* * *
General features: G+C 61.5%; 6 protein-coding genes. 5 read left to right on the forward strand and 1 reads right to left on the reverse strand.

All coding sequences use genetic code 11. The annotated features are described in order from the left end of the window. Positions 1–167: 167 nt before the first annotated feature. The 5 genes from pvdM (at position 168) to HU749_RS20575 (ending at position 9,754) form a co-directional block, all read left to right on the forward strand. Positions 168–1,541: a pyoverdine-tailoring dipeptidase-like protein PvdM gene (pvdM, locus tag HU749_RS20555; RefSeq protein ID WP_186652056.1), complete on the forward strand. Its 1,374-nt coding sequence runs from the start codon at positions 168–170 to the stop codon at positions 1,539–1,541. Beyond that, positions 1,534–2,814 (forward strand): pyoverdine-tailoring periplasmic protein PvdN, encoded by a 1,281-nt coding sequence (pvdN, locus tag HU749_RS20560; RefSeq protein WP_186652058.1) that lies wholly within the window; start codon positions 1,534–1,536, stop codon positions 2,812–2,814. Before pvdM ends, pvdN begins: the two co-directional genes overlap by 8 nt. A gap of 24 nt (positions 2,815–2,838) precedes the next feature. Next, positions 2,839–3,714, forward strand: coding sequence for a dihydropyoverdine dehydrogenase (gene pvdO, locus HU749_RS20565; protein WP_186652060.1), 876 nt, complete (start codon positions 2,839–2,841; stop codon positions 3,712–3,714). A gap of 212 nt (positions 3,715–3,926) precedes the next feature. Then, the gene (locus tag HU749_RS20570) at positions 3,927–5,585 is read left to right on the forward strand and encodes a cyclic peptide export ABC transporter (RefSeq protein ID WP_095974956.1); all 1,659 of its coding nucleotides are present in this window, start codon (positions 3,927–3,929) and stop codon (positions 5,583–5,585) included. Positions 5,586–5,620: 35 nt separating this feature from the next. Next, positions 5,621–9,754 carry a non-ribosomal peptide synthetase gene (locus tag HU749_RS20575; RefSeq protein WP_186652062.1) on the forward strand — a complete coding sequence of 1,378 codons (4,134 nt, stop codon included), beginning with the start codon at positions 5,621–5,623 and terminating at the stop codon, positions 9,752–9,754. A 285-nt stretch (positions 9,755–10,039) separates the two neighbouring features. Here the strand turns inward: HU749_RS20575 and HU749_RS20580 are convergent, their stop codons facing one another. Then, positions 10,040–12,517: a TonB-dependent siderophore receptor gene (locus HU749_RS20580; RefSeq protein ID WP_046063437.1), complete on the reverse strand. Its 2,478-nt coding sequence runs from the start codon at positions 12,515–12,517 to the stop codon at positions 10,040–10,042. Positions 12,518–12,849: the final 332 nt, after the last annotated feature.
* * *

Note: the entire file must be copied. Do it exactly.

General features: G+C 61.5%; 6 protein-coding genes. 5 read left to right on the forward strand and 1 reads right to left on the reverse strand.

All coding sequences use genetic code 11. The annotated features are described in order from the left end of the window. Positions 1–167: 167 nt before the first annotated feature. The 5 genes from pvdM (at position 168) to HU749_RS20575 (ending at position 9,754) form a co-directional block, all read left to right on the forward strand. Positions 168–1,541: a pyoverdine-tailoring dipeptidase-like protein PvdM gene (pvdM, locus tag HU749_RS20555; RefSeq protein ID WP_186652056.1), complete on the forward strand. Its 1,374-nt coding sequence runs from the start codon at positions 168–170 to the stop codon at positions 1,539–1,541. Beyond that, positions 1,534–2,814 (forward strand): pyoverdine-tailoring periplasmic protein PvdN, encoded by a 1,281-nt coding sequence (pvdN, locus tag HU749_RS20560; RefSeq protein WP_186652058.1) that lies wholly within the window; start codon positions 1,534–1,536, stop codon positions 2,812–2,814. Before pvdM ends, pvdN begins: the two co-directional genes overlap by 8 nt. A gap of 24 nt (positions 2,815–2,838) precedes the next feature. Next, positions 2,839–3,714, forward strand: coding sequence for a dihydropyoverdine dehydrogenase (gene pvdO, locus HU749_RS20565; protein WP_186652060.1), 876 nt, complete (start codon positions 2,839–2,841; stop codon positions 3,712–3,714). A gap of 212 nt (positions 3,715–3,926) precedes the next feature. Then, the gene (locus tag HU749_RS20570) at positions 3,927–5,585 is read left to right on the forward strand and encodes a cyclic peptide export ABC transporter (RefSeq protein ID WP_095974956.1); all 1,659 of its coding nucleotides are present in this window, start codon (positions 3,927–3,929) and stop codon (positions 5,583–5,585) included. Positions 5,586–5,620: 35 nt separating this feature from the next. Next, positions 5,621–9,754 carry a non-ribosomal peptide synthetase gene (locus tag HU749_RS20575; RefSeq protein WP_186652062.1) on the forward strand — a complete coding sequence of 1,378 codons (4,134 nt, stop codon included), beginning with the start codon at positions 5,621–5,623 and terminating at the stop codon, positions 9,752–9,754. A 285-nt stretch (positions 9,755–10,039) separates the two neighbouring features. Here the strand turns inward: HU749_RS20575 and HU749_RS20580 are convergent, their stop codons facing one another. Then, positions 10,040–12,517: a TonB-dependent siderophore receptor gene (locus HU749_RS20580; RefSeq protein ID WP_046063437.1), complete on the reverse strand. Its 2,478-nt coding sequence runs from the start codon at positions 12,515–12,517 to the stop codon at positions 10,040–10,042. Positions 12,518–12,849: the final 332 nt, after the last annotated feature.